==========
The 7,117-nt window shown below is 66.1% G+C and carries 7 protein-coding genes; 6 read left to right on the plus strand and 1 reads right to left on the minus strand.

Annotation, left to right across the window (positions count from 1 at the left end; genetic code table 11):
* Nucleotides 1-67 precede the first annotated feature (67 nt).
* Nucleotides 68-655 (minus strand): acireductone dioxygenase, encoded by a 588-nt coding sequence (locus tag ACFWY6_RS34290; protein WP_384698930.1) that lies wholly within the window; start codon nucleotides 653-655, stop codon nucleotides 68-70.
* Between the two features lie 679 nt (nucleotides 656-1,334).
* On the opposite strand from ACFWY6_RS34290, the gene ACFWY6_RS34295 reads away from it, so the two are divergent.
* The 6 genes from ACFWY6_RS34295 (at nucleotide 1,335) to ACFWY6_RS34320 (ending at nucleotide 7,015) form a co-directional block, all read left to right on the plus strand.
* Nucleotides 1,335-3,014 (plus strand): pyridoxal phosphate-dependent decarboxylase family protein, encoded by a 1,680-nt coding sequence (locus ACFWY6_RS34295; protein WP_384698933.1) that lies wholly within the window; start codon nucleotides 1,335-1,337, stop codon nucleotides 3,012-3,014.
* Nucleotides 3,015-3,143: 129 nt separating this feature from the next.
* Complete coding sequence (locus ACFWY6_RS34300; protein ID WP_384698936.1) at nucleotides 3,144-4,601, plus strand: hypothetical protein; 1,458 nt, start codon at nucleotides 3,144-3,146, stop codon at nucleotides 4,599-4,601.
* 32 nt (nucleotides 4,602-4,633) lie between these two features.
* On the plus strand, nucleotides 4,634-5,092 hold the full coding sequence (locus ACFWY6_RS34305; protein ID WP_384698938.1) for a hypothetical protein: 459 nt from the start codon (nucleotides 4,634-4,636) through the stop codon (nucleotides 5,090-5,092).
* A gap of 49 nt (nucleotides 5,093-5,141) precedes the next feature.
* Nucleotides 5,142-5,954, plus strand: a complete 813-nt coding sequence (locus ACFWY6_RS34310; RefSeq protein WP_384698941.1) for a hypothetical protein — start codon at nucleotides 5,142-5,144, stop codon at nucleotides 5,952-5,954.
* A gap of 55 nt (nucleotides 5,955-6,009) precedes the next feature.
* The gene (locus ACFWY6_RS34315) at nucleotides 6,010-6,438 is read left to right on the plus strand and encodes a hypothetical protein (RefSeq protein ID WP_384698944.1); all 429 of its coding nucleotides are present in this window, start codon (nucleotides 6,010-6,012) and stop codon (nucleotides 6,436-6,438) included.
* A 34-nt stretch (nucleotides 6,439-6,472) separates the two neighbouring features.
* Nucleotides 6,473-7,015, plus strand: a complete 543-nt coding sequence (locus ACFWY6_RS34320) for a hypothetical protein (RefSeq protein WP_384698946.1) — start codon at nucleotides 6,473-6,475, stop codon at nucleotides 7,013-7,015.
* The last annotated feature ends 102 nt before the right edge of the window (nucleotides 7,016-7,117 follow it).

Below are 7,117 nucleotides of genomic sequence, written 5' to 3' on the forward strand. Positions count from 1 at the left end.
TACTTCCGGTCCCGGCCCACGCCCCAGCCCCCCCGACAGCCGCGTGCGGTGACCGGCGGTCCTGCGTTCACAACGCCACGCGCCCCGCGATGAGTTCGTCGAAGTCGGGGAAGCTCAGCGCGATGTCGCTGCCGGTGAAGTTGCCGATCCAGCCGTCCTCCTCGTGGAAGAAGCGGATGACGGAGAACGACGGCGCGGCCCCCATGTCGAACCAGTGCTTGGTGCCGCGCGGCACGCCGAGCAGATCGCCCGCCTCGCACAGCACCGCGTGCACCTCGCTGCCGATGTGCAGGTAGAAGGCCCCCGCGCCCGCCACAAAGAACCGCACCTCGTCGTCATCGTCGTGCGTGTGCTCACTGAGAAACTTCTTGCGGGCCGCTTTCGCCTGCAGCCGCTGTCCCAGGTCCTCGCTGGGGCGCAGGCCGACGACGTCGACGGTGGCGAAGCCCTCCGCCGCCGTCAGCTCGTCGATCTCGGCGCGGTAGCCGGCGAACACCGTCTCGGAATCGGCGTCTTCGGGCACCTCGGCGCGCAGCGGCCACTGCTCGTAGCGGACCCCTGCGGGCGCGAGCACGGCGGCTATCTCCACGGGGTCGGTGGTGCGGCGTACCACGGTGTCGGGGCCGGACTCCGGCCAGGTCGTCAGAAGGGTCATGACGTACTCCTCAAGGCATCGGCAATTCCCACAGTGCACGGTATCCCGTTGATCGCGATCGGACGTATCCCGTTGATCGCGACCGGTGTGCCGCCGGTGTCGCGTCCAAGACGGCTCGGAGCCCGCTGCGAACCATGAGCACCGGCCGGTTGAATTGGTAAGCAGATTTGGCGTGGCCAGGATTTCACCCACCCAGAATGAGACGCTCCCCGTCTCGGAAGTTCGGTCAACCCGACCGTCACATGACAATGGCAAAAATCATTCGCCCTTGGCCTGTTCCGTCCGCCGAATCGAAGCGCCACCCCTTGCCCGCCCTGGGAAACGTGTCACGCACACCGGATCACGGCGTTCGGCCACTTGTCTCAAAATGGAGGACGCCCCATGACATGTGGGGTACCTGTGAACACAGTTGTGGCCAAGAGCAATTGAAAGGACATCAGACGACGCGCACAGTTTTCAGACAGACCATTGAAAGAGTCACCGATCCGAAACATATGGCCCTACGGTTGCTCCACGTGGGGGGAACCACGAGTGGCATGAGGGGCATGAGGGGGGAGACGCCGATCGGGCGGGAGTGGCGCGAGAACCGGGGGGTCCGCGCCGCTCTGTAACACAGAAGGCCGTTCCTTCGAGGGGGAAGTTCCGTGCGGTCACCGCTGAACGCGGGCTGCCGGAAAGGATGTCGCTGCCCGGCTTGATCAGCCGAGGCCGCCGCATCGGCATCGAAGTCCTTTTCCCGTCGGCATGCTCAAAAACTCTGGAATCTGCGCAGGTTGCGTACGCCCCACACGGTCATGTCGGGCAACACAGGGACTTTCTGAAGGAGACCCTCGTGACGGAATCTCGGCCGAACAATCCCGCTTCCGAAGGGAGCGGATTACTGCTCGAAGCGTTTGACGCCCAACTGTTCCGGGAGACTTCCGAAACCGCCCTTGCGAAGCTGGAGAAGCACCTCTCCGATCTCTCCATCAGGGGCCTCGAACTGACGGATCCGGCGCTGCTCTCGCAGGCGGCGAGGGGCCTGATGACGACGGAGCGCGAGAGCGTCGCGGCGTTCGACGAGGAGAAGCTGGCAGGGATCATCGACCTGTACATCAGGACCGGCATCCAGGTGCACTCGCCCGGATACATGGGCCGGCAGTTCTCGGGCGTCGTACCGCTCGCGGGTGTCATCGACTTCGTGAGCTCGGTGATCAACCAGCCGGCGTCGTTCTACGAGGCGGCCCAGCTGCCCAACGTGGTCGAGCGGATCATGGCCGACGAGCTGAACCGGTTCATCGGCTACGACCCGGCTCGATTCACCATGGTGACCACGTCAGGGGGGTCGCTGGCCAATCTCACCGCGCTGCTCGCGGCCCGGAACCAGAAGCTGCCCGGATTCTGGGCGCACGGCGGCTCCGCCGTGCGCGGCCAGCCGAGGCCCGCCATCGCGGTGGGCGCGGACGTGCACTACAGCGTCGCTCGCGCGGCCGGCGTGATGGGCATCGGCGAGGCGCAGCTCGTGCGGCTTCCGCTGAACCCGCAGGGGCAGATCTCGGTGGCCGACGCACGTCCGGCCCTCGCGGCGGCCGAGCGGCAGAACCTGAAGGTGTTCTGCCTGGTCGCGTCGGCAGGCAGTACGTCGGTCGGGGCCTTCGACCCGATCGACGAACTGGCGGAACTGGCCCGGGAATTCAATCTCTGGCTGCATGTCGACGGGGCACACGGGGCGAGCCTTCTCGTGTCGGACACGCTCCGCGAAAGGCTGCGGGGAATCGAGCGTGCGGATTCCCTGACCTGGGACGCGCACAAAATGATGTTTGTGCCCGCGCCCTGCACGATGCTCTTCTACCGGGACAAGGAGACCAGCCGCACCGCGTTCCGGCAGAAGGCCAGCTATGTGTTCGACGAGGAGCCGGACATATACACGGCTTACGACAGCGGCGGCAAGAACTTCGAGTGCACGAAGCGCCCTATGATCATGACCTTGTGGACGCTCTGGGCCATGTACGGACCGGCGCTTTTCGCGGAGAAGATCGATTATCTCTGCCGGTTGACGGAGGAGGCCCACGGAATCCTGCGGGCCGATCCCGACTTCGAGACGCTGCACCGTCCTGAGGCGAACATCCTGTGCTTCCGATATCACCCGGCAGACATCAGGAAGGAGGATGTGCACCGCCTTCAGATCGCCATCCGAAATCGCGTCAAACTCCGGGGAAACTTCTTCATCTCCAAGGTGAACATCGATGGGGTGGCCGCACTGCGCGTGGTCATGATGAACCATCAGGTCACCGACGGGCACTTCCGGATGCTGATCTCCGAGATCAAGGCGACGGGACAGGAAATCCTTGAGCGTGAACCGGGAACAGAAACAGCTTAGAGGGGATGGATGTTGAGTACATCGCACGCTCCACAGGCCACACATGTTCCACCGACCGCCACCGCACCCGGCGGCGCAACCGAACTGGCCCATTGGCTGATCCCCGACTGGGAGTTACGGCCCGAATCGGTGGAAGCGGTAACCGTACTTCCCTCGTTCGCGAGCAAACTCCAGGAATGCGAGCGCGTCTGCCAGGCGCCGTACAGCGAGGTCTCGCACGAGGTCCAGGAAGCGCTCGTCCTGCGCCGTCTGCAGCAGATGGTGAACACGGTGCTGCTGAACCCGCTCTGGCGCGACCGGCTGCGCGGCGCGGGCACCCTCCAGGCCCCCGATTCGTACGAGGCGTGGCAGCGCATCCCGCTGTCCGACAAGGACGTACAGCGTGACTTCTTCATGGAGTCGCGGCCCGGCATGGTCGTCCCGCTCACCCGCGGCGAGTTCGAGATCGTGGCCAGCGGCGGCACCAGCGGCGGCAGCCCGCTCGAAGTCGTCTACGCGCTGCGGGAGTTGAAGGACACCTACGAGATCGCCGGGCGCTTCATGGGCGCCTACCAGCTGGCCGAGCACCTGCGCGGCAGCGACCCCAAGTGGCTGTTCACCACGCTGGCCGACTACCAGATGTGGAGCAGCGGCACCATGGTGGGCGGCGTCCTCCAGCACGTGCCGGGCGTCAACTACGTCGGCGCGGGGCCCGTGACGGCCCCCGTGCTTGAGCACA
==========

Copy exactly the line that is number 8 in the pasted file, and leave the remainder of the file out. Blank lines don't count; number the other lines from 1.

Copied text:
* Nucleotides 1,335-3,014 (plus strand): pyridoxal phosphate-dependent decarboxylase family protein, encoded by a 1,680-nt coding sequence (locus ACFWY6_RS34295; protein WP_384698933.1) that lies wholly within the window; start codon nucleotides 1,335-1,337, stop codon nucleotides 3,012-3,014.